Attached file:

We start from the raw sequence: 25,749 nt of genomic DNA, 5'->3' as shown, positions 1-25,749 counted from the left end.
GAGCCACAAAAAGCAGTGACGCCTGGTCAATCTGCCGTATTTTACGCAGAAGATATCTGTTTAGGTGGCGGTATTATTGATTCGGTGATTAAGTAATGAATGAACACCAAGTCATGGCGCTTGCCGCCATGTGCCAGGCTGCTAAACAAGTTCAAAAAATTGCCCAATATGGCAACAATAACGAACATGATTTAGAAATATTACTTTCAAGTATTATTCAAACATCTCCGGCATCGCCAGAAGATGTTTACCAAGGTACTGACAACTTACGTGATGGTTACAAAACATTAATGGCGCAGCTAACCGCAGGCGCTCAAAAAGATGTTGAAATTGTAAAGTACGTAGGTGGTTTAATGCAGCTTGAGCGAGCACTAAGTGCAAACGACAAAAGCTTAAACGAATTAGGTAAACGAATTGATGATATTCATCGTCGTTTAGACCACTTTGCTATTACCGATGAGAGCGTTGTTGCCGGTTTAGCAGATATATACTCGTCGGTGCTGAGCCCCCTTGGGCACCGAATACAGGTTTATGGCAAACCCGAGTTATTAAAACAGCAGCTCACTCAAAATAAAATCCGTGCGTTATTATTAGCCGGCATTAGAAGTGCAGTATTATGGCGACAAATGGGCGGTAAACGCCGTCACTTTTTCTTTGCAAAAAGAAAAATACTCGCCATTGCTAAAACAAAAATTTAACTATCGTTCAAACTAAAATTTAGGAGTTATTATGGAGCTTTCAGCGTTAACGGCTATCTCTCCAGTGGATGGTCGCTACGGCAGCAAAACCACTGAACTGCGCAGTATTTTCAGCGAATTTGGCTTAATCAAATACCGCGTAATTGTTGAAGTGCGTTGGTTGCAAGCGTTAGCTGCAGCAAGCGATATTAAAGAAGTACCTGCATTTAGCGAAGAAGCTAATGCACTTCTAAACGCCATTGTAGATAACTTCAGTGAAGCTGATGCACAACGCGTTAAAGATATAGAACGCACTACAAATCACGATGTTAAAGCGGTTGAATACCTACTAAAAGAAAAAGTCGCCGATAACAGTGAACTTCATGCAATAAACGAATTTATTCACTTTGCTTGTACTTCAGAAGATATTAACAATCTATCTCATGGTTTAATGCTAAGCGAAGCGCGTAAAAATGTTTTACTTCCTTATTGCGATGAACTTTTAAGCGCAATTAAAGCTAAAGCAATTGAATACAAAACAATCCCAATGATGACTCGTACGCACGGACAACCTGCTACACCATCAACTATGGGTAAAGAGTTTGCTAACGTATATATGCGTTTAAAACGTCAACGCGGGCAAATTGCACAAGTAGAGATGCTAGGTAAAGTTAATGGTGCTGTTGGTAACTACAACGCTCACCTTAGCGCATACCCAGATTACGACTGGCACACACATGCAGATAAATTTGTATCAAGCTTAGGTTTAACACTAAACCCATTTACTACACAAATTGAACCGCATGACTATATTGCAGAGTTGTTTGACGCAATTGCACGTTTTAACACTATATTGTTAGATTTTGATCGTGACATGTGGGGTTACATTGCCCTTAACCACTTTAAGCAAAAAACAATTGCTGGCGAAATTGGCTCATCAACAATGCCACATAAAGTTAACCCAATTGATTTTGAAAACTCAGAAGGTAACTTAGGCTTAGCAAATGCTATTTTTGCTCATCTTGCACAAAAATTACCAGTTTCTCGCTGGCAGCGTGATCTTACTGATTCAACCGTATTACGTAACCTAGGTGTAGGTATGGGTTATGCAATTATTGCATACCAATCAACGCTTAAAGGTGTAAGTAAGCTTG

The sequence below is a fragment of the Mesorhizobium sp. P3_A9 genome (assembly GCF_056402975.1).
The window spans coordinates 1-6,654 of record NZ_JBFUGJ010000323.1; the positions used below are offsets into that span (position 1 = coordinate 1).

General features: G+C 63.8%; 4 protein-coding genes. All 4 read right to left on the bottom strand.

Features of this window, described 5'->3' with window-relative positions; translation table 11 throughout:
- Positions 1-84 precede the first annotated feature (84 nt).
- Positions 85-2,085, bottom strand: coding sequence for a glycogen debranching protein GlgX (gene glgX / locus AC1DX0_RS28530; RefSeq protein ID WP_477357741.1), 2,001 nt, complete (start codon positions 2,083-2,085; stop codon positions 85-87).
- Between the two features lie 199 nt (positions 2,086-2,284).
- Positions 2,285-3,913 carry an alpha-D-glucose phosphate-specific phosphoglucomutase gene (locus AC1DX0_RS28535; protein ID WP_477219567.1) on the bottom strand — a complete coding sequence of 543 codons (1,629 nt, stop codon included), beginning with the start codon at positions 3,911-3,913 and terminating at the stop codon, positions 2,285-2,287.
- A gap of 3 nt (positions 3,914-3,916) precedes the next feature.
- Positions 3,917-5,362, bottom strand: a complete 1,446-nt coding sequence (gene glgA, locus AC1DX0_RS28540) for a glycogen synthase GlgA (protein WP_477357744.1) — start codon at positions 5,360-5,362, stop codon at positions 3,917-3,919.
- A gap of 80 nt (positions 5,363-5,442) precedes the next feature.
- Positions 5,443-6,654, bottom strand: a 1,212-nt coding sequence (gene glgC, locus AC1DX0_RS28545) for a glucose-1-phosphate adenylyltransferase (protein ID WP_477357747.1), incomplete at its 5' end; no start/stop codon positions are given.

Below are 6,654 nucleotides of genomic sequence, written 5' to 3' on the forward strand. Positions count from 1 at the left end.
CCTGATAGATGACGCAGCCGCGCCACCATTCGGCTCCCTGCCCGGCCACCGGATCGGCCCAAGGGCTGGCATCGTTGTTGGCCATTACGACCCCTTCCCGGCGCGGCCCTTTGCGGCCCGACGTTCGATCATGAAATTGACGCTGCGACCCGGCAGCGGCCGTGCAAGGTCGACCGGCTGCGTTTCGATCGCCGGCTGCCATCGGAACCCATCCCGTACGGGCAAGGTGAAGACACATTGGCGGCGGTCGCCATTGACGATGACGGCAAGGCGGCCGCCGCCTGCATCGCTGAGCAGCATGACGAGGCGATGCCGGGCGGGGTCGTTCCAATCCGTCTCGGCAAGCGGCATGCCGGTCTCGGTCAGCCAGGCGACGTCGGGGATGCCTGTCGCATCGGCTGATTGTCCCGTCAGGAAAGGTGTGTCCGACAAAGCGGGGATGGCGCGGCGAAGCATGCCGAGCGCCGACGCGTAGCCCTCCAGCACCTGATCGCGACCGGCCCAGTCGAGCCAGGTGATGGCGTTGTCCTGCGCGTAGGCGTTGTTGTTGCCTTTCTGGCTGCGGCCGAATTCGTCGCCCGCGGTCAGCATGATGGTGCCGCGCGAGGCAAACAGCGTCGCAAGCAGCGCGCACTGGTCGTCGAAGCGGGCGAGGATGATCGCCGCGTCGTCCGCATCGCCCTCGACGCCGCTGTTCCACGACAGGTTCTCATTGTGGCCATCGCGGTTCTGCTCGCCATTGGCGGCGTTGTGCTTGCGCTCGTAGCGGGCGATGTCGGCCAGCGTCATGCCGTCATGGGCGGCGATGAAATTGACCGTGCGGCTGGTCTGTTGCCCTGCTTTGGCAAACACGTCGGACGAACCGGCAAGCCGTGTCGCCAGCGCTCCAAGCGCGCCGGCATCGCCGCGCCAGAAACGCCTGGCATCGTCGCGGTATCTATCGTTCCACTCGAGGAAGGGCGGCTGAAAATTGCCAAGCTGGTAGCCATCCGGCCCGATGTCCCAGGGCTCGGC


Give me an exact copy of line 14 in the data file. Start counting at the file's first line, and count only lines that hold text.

- Positions 5,443-6,654, bottom strand: a 1,212-nt coding sequence (gene glgC, locus AC1DX0_RS28545) for a glucose-1-phosphate adenylyltransferase (protein ID WP_477357747.1), incomplete at its 5' end; no start/stop codon positions are given.